Economists have revealed that the government’s engagement to enhance the participation of the private sector in the mining sector will not only stimulate the industry but also create a conducive environment for rapid economic growth and improve livelihoods.
The government’s move to engage local investors in the mining sector will boost Ethiopia’s economy and improve the livelihoods of citizens. Economists said, calling for stiff measures to halt frauds in the production permits.
Trade and investment adviser Amanyhun Reda noted that despite its vast natural resources, Ethiopia has not been able to adequately benefit from the sector. Although a few companies have made a dent in their foreign exchange earnings, they have done little to improve the country’s economy and change the livelihood of citizens.
As a result, the government’s decision to deploy large-scale domestic investment through the development of new policy directions and flexible frameworks provides an opportunity for citizen-centred growth and economic transformation, Amanyhun elaborated.
As to him, increasing the involvement of local investors will provide a considerable amount of jobs and it will save the country’s foreign exchange by substituting imported industrial inputs. In particular, the involvement of minerals such as coal will not only expand Ethiopia’s energy sources but also meet the demand of coal-fired industries.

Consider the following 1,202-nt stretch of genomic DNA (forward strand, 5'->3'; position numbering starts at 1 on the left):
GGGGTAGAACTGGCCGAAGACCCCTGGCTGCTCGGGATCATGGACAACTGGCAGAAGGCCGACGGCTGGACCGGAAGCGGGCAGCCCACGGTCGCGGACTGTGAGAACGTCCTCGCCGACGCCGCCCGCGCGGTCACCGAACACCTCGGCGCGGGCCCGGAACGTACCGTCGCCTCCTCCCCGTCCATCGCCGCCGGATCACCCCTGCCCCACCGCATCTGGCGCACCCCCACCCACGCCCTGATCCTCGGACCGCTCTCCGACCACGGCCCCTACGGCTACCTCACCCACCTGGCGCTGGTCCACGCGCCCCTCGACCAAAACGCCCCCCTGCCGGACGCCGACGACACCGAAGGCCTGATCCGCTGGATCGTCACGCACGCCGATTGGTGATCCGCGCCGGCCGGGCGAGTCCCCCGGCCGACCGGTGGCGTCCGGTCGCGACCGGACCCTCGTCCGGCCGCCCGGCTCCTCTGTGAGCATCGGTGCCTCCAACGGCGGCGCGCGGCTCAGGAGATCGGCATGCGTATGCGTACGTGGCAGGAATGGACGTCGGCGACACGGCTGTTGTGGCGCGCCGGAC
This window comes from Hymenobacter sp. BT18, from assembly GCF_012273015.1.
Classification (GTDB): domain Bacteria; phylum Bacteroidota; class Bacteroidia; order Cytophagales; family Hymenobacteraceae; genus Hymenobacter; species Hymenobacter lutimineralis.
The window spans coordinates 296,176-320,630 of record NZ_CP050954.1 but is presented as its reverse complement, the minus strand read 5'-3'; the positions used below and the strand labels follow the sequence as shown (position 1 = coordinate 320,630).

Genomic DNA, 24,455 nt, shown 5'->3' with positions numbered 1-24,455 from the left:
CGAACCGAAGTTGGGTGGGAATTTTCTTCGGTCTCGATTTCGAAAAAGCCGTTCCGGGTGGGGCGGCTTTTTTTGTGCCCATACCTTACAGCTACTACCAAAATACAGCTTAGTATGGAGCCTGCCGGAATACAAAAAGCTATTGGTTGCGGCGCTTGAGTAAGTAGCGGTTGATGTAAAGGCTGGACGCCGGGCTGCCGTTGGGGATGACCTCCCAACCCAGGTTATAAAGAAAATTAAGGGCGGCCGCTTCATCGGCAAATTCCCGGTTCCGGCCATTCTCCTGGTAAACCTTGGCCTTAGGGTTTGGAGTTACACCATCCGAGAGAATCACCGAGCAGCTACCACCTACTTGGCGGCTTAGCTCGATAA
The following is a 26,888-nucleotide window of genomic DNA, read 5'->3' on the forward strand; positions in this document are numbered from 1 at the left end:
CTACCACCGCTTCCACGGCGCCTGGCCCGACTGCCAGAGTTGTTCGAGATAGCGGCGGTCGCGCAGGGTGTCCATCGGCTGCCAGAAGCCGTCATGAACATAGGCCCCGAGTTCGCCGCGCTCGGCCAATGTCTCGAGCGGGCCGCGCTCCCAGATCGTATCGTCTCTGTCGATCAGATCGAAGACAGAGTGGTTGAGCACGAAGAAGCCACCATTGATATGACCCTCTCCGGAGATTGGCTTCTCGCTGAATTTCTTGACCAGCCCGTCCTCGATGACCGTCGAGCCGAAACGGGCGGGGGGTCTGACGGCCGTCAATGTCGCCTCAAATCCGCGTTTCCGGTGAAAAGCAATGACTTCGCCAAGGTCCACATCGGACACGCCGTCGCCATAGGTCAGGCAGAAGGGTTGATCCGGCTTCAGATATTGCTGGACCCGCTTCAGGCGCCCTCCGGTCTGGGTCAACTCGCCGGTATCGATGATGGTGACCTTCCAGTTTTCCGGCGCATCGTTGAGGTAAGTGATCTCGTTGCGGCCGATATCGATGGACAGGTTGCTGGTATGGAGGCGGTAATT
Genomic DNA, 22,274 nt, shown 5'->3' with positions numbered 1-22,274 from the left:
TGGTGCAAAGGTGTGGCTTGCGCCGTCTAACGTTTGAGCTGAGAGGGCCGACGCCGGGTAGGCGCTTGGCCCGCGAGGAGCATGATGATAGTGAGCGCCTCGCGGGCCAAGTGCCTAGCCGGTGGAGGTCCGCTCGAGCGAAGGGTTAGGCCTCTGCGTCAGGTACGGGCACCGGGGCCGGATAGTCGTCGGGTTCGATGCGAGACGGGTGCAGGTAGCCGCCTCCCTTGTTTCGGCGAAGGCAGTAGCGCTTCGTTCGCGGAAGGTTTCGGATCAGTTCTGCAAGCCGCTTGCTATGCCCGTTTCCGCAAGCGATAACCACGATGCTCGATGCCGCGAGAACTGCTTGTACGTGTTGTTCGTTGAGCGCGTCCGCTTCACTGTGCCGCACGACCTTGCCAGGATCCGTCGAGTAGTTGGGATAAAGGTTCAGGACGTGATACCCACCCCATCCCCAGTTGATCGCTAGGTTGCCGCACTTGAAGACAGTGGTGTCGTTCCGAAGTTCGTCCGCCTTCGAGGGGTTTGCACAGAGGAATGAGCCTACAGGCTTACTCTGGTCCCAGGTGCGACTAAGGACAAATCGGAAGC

“About Ethiopia’s limited technological capacity, the deployment of local investors in the mining sector is the order of the day to enhance economic transformation. That sector, however, should not be left entirely to the local investors, and attracting foreign companies with the desired technological capacity and expertise is something worth equal consideration.
We must not enter the sector without proper knowledge; we must use all the growth opportunities we have. We can import both the expert and the technology; “Knowledge and experience will be developed over time, not overnight, and higher education institutions have a big role to fill the skill gaps in the sector.”
Amanyhun further stated that great care should be made to ensure that the licensing process of mining does not lead investors to corruption. The government has a legal framework to manage the sector properly and it needs to be better monitored and supported by looking at the policy and institutional frameworks.
“Just as a baby can’t walk the day after a baby is born, we need to gradually increase our capacity in the mining sector.”
For another economist Yared Hailemeskel, the previous government’s misguided approach inhibits the private sector’s contribution to exploiting Ethiopia’s enormous potential in the mining sector.
Citizens were forced to live in poverty for centuries due to their inability to develop and use natural resources. The government’s active participation in this regard would enhance citizens’ work discipline and would lay the foundation for Ethiopia’s overall development, he remarked.